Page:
A normal part of every cancer journey is the rollercoaster ride of emotions that you experience including anxiety, fear and dread. When these feelings persist over time, intensify, or start affecting daily life, there could be signs of PTSD.
According to a recent study, approximately one in five cancer patients develop Post Traumatic Stress Disorder (PTSD) within six months of diagnosis with about 6% continuing to experience trauma-related symptoms four years later.
Cassey Chambers, operation manager of The South African Depression and Anxiety Group (SADAG) explains, “PTSD is an anxiety disorder that can occur after you experience a distressing/traumatic event that caused extreme fear, helplessness or horror. Although usually associated with developing after a traumatic event such as a serious accident or natural disaster, PTSD can also occur after a cancer diagnosis. Not everyone who experiences trauma develops PTSD, but many do – so, if you do, it’s important not to think of it as a sign of weakness.”
What are the symptoms of PTSD?
Symptoms can appear within a few weeks, months or several years after a traumatic event and although they differ from one person to the next, generally fall into three categories:
- Intrusive symptoms: re-living the event through nightmares and flashbacks. Often, people with PTSD suffer from persistent frightening memories of the traumatic event which set off the condition, and feel emotionally numbed by the ordeal
- Avoidance symptoms: staying away from people, places and things that remind you of the trauma; refusing to talk about your suffering and pain which can lead to loneliness and separation from family and friends
- Hyper-arousal symptoms: being nervous and jumpy, suddenly reacting in anger and irritation, having trouble sleeping and paying attention.
PTSD should never be ignored. It won’t ‘just go away’ and, left untreated, can lead to serious emotional and physical problems. These include depression, anxiety and panic disorders; suicidal thoughts and excessive behaviour (abuse of alcohol and drugs); physical problems such as tiredness, stomach pains, diarrhoea, asthma, muscle cramps, back ache, sleeping problems and heart problems, and it can also impact negatively on your personal and professional relationships.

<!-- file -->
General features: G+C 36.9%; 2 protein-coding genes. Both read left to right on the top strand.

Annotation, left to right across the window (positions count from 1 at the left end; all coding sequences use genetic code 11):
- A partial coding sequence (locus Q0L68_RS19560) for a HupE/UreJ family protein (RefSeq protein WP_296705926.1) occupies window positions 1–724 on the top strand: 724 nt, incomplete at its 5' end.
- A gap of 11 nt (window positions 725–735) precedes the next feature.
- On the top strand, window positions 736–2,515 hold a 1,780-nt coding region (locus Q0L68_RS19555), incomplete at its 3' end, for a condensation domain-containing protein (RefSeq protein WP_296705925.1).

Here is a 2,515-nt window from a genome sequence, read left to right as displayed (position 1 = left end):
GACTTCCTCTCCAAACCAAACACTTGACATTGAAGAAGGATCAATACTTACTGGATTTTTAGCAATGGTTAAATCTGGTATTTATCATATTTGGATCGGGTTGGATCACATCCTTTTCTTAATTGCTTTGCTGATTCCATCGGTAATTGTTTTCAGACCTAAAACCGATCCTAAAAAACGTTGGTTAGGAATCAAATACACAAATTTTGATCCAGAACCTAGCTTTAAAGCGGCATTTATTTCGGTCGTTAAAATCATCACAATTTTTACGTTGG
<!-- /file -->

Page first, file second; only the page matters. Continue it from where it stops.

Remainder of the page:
What’s the treatment?
It’s essential to be gentle on yourself and to gift yourself the space and time to heal. Having lived through a trauma stresses both body and mind and no one expects you to act and behave as you did before. You don’t have to be embarrassed about the way you are feeling, nor do you need to be brave and try to ‘tough it out’. “You need to understand that this is a process and that you will get better but it does take time,” says Chambers.
“One of the best ways to recover is to talk about it. Trauma counselling is a good way to verbalize what you’ve experienced and how you are feeling, and will give you a safe place to work through the sadness and pain. Support groups allow you to share with others who have walked similar paths, while openly speaking to your family and friends will not only ensure that you’re all on the same page, but will enable them to identify how to best help you. Remember that they may also be struggling with what you’ve been through so you need to talk to them about it and work together as a team. Their love and support will play a pivotal role in your recovery so you need to let them in.”
Three ways to help yourself
- Take control of your life as soon as possible. As much as you’d love to do so, don’t run away. It’s far better to face your feelings and fears rather than to avoid them, so instead of taking leave or going on holiday, seek professional help
- Exercise as soon as your medical team gives you the go-ahead to do so - it does wonders for body, spirit and mind
- Get back to your normal routine. If you find this difficult, rope in the support of your family and friends. It is also important not to push yourself too hard so be kind to yourself and take things really slowly.
Get help here:
- Call SADAG on 0800 20 50 26 for referrals and advice
- Seek assistance from a medical professional: your GP, a psychologist, social worker or counsellor
- Make an appointment to chat to someone at your clinic, hospital or church
- Join a support group
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